Using Touch Toggles with Microcontrollers

Note: Before going on with this page you may want to read Using Touch Toggles with your own electronics

Tam Valley Depot Products

It happens that Tam Valley Depot fascia control inputs need a momentary contact switch to ground. This design is provided in our Touch Trigger controls. Now you can have touch controls that directly operate your Tam Valley equipment. When operating with the Tam Valley Depot servo controls the indication on the control will change even if the switch is thrown by DCC!


The Arduino and Touch Toggles are a perfect pair. A number of “sensor shield” designs are available that provide each I/O pin of the Arduino with a 5v pin and ground pin in a neat row, exactly matching the Touch Toggle plug. With a sensor shield, Touch Toggles can plug directly into an Arduino. Similar shields are available for Arduino Megas too for really large projects. We also offer adapters to the Grove System for plug in simplicity.

Raspberry Pi, PICs and Other Controllers

All 5v logic-level inputs can read input from a Touch Toggle. Green is high, and Red is low.

Touch Toggles have a strong enough output to work with almost any 5v electronic logic at either TTL or CMOS logic levels. Each Toggle has an internal 20k pull-up resistor, and a common collector drain to ground which is open on Red. There is a 1k resistance before the output to prevent accidental damage to the Toggle. This arrangement provides about .2v (red) to 4.7v (green) into any high impedance input. Circuits that have their own 4.7k pullup resistors will read about 1v in the low (red) state. We offer an Inline Signal Booster for systems with high current TTL pull-up resistors.

Technical Notes and Geeky Stuff:

Controlling the Indication

It is neat trick to over-ride the native indication of a Touch Toggle using code from an Arduino or other microcontroller device. This is really handy when mixing the Toggles with computerized or DCC operation. In cases like these, you might want to change the indication sometimes without touching the Toggle.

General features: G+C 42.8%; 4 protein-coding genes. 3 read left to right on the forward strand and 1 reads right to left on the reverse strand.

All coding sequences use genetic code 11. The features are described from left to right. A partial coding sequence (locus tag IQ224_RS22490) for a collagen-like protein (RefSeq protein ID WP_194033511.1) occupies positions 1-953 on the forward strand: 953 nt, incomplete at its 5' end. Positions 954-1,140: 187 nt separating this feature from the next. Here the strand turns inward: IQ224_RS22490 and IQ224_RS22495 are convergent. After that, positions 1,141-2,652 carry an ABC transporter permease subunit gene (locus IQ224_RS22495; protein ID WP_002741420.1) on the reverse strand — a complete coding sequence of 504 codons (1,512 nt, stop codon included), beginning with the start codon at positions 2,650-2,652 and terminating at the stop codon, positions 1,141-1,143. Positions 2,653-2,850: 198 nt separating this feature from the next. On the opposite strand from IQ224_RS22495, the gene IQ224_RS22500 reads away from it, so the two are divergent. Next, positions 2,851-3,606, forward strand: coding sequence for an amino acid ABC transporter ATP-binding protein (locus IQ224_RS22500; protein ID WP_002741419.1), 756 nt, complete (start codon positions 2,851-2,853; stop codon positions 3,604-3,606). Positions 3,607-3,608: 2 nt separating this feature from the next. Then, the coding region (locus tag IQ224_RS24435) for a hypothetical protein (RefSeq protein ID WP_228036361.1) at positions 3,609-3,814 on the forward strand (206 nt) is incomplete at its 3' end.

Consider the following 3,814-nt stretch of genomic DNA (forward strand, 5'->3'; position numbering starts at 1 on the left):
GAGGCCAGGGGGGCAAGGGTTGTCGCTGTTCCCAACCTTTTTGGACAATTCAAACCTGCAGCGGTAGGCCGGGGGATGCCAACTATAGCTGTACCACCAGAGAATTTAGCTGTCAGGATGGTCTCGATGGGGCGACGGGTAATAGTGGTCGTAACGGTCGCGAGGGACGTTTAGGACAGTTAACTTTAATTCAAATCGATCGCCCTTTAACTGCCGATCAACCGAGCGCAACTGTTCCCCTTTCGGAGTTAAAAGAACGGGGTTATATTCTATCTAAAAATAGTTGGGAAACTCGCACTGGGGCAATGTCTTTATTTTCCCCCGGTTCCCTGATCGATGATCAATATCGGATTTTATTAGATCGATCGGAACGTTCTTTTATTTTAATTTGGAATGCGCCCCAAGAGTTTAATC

The trick is to set up a loop in your code that alternates between checking to see if the button has been pushed and forcing the sensory lead high or low to make the Touch Toggle show green or red. Every tenth of a second or so the controller pin to the sensor lead is switched to an input to read the logical output value present in the Toggle. Once read, the pin is switched back to the desired output value to override the indication in the Touch Toggle. Repeat. This looping code is a super simple method of multiplexing the in and out on one wire.

On the Toggle, the logic output has an inline 1k resistance that makes sure the over-ride current will never exceed 5ma.

The loop should be set up as part of a state machine in the code, so that lots of timer loops can be occurring at the same time without interference. This is the only safe and sane way to setup any multi-tasking code so that none of the tasks will trip up the timing of all the others. Click here for a really good intro to state machines on Arduinos.

Using the standard Touch Toggle in the indicator/sense loop is very stable since each Toggle will remember it’s having been touched, no matter how long the loop may stop while other tasks are performed.

We also offer two-indication Touch Triggers. These are just like our standard Touch Toggles, but with a momentary output instead of the latching; touch on/touch off. Momentary operators often allow a simpler code, and lets the system see when a finger is removed, as well as when it first arrives.

Since the indicator on the Touch Trigger momentary control will always show green and then show red when touched, it has no useful application without the program loop controlling its display. Click here to read more about Touch Triggers.

Please let me know if you have any ideas to add here, or if you need further guidance. I hope to post some example code when I can get a free moment.

Kevin Hunter

443 527 6320


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